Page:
Electric fish can use the generation and detection of electrical signals as a sort of navigational sonar. They may also use their electrical signals for communication. In addition, two fish can also deliver a powerful electrical shock: the electric "eel" of South America, and the electric catfish of Africa. The James R. Record Aquarium exhibited both of these fish, in addition to several weakly electric fish.

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Electric Eel (head) Electric Catfish (head)
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Electric Eel: note the short body and long tail. In this fish the muscles of the long tail generate the electrical shock. Electric Catfish: note the longer body. In this fish the muscles of the anterior half of the body generate the electrical shock.

The Aba-Aba, a weakly electrical fish. Note that the dorsal fin is expanded in this fish.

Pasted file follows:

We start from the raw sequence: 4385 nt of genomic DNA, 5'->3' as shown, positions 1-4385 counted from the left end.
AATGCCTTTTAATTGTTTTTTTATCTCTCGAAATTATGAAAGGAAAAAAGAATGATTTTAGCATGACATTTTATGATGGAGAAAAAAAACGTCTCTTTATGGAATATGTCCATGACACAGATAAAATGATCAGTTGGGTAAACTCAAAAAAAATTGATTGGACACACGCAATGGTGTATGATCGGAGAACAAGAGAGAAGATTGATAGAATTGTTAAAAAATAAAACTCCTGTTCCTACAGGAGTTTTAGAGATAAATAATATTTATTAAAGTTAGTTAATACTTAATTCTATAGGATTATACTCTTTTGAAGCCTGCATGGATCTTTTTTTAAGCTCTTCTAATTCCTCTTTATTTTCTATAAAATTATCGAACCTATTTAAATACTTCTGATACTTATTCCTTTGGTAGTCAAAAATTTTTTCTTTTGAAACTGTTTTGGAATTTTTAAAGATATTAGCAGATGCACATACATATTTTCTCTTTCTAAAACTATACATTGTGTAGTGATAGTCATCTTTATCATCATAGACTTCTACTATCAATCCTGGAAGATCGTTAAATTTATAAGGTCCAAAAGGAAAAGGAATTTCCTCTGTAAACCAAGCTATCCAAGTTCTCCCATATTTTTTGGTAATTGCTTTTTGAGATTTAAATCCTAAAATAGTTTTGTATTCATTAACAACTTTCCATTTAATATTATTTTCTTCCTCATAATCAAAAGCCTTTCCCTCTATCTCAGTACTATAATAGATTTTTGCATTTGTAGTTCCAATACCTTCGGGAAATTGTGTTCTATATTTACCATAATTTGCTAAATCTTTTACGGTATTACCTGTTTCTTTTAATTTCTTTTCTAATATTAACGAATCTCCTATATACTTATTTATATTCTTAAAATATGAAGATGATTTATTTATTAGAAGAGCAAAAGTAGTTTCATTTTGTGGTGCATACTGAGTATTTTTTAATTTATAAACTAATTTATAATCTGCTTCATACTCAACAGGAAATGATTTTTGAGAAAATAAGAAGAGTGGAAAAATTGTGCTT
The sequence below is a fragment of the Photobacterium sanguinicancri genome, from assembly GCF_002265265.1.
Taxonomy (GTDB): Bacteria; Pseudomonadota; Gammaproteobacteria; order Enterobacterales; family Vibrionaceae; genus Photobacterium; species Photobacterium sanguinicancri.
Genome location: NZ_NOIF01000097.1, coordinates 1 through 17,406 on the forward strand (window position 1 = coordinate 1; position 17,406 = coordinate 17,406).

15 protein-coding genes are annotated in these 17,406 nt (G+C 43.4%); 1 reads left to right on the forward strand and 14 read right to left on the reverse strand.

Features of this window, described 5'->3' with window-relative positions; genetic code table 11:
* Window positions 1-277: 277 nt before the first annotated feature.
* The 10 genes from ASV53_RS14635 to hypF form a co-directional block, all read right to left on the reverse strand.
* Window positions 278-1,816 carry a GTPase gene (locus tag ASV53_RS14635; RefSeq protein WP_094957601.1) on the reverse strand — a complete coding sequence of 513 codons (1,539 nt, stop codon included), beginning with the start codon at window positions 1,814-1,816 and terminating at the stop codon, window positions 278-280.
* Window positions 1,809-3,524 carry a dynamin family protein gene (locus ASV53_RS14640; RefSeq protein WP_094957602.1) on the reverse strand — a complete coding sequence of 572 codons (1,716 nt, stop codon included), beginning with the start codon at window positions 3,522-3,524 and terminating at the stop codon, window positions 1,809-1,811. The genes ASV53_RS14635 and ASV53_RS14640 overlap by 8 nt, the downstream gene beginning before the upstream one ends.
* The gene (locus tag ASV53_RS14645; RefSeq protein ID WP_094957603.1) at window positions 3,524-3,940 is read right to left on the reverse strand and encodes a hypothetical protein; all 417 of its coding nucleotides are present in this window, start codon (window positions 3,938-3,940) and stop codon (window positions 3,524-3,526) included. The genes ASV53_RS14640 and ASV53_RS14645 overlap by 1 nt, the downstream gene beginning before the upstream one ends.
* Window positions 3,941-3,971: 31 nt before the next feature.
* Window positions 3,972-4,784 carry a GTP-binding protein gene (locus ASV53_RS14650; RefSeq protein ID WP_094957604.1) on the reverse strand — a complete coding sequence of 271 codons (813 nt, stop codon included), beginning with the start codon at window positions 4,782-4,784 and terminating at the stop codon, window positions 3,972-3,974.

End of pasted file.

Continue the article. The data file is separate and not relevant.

The Black Ghost Fish, another weakly electrical fish, has an extended ventral fin.

This Asian Knifefish also has an extended ventral fin.

Electrical fish can read the electrical signals around them best when the body is kept relatively rigid, so the job of moving the fish through the water has been transferred to an expanded dorsal or ventral fin. What do you think is different about the electric catfish?

All of the fish on this page, except the electric catfish, are members of the Knifefish family, which contains more than 100 species.

More information from the University of Arizona Tree of Life entry on Gymnotiform (knife) fish.